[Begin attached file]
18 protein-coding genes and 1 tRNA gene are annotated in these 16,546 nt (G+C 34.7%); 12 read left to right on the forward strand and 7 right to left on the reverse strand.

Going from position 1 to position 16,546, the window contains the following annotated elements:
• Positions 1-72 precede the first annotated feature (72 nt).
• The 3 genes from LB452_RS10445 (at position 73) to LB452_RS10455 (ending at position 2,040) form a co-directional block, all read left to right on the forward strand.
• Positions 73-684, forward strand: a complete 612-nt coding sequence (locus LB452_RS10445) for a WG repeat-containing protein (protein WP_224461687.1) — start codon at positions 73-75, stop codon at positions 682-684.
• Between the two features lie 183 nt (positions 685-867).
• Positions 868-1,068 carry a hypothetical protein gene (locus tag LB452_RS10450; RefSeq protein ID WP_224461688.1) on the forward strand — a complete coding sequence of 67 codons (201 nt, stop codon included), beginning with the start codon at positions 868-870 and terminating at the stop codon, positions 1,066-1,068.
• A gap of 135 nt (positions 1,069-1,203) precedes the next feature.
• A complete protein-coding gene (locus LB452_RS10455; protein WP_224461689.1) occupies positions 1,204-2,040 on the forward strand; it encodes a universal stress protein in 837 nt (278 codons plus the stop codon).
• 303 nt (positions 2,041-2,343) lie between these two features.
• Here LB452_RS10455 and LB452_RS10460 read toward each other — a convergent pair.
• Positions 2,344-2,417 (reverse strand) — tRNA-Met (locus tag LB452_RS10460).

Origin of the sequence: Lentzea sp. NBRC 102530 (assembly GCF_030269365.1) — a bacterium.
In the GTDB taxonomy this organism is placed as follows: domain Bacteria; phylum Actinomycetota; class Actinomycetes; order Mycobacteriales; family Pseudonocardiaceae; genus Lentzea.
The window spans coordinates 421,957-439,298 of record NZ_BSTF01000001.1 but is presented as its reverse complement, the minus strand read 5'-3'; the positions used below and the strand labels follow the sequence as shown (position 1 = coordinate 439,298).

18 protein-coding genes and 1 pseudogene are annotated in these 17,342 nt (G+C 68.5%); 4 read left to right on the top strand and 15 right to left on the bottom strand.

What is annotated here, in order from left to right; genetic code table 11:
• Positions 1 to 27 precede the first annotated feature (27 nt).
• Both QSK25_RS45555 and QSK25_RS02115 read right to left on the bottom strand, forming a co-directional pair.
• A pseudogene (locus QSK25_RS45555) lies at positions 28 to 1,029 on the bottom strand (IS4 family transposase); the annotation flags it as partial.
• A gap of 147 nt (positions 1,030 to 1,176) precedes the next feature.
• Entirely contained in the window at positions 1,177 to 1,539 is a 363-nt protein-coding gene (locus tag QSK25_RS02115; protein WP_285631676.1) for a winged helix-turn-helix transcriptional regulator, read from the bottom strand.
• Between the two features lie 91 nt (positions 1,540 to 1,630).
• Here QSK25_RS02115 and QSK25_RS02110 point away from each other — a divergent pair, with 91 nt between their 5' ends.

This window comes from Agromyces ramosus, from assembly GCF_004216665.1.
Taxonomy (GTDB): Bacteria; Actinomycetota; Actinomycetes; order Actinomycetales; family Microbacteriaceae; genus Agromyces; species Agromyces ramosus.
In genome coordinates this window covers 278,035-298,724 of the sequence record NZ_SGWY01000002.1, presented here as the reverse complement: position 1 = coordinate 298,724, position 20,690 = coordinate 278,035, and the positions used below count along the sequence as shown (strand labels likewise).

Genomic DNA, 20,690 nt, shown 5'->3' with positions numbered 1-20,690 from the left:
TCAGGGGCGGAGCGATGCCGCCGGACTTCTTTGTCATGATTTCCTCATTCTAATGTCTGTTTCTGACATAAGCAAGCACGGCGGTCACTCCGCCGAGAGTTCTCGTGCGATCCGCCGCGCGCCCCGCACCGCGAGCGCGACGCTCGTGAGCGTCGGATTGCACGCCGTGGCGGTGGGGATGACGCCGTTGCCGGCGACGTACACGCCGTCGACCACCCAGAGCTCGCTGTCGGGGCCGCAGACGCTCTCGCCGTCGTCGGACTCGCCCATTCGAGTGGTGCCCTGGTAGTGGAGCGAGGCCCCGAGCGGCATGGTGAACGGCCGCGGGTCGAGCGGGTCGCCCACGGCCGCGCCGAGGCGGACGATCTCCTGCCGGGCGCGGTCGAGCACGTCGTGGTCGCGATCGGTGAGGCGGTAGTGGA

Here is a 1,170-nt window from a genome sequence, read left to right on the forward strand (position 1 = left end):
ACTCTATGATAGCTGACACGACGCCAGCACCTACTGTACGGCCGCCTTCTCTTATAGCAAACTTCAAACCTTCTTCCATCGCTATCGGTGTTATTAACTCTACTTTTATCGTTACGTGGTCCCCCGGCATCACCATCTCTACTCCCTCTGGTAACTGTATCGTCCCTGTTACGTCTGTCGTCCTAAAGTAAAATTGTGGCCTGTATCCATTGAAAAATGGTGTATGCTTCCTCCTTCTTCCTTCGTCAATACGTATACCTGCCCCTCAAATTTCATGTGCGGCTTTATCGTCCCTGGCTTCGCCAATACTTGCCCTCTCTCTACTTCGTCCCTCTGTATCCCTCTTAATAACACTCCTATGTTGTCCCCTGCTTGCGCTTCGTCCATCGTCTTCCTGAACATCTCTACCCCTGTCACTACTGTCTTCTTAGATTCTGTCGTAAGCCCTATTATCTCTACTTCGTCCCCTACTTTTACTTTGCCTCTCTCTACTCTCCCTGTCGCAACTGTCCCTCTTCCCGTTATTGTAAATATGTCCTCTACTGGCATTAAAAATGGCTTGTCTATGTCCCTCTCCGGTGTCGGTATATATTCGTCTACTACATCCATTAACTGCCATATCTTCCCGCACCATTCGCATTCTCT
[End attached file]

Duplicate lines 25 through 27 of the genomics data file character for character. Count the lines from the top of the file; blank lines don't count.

This window comes from Agromyces ramosus, from assembly GCF_004216665.1.
Taxonomy (GTDB): Bacteria; Actinomycetota; Actinomycetes; order Actinomycetales; family Microbacteriaceae; genus Agromyces; species Agromyces ramosus.
In genome coordinates this window covers 278,035-298,724 of the sequence record NZ_SGWY01000002.1, presented here as the reverse complement: position 1 = coordinate 298,724, position 20,690 = coordinate 278,035, and the positions used below count along the sequence as shown (strand labels likewise).